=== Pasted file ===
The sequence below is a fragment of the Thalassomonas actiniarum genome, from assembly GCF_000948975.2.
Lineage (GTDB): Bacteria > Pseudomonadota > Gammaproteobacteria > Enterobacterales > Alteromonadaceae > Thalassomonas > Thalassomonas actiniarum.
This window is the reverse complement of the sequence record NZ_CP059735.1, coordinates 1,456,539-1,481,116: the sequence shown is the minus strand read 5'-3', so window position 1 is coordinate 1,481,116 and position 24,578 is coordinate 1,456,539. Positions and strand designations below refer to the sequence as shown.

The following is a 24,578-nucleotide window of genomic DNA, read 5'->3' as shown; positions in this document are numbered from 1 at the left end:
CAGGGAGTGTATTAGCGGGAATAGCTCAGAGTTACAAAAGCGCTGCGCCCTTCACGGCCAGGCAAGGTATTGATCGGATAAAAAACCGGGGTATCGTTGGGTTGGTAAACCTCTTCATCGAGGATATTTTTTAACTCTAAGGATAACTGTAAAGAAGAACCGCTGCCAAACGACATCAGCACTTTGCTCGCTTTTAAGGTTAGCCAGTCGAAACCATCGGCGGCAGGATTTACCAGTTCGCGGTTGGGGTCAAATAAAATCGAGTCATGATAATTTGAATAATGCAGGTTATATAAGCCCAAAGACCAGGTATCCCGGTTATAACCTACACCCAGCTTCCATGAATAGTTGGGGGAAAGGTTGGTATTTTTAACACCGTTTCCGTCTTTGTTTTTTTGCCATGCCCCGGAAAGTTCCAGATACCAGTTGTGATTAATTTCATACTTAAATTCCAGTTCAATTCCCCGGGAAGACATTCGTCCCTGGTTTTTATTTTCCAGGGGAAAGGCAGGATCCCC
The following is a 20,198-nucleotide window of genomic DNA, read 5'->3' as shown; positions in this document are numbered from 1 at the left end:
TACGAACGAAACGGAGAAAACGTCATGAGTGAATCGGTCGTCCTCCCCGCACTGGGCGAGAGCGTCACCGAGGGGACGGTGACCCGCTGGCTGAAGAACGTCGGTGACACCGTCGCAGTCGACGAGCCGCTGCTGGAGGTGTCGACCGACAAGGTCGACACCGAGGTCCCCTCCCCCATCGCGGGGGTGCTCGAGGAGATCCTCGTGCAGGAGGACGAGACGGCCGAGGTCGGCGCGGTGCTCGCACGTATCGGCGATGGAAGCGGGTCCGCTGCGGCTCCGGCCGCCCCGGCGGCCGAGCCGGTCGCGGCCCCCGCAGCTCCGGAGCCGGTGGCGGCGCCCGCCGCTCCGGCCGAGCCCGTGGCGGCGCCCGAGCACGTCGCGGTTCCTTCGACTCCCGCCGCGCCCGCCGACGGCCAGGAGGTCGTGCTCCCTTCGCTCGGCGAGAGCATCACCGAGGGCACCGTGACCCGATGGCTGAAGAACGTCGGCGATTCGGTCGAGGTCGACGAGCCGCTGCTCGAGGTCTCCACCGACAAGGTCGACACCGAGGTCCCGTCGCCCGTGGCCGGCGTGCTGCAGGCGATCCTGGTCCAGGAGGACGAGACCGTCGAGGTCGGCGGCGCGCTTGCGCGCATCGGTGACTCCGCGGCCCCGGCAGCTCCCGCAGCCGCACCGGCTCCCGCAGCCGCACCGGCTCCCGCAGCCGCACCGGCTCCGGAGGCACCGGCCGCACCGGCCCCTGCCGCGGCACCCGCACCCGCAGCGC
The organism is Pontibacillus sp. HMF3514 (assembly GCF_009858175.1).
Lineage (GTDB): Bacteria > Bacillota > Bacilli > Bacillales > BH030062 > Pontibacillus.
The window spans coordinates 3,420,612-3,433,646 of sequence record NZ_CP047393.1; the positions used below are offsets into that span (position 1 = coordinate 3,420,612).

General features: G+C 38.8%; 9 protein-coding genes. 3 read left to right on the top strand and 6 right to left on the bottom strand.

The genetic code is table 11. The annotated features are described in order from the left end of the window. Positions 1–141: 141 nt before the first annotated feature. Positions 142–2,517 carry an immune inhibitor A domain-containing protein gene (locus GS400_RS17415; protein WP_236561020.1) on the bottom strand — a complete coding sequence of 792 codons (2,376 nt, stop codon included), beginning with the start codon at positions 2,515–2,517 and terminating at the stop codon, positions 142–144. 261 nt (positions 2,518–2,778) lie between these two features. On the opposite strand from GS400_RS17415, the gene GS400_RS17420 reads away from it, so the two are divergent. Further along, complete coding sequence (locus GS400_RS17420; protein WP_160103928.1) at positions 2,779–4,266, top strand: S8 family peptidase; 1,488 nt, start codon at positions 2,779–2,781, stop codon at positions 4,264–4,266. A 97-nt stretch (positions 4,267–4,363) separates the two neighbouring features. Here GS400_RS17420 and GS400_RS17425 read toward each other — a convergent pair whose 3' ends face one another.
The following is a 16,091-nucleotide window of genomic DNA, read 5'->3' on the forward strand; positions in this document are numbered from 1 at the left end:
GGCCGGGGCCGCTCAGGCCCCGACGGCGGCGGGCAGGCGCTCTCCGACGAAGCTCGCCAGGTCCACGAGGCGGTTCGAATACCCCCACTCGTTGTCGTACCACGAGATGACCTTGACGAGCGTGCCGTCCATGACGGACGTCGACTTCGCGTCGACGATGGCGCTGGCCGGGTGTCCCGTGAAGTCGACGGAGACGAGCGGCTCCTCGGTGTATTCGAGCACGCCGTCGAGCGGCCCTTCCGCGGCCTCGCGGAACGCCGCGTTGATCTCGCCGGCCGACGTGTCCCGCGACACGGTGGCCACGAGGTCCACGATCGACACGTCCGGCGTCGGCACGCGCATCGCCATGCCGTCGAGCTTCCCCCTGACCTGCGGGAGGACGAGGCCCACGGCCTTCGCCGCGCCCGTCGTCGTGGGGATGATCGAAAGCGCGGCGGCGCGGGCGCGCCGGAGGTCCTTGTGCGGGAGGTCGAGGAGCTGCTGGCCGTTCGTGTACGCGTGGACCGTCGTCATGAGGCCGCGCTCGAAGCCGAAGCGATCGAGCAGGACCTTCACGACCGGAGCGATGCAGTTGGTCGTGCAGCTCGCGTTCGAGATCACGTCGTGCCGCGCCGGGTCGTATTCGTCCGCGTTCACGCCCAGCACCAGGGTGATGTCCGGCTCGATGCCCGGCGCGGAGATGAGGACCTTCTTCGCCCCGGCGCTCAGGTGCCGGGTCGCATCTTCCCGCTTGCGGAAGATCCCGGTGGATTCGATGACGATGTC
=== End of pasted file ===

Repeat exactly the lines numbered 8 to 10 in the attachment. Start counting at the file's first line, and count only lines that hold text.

The organism is Pontibacillus sp. HMF3514 (assembly GCF_009858175.1).
Lineage (GTDB): Bacteria > Bacillota > Bacilli > Bacillales > BH030062 > Pontibacillus.
The window spans coordinates 3,420,612-3,433,646 of sequence record NZ_CP047393.1; the positions used below are offsets into that span (position 1 = coordinate 3,420,612).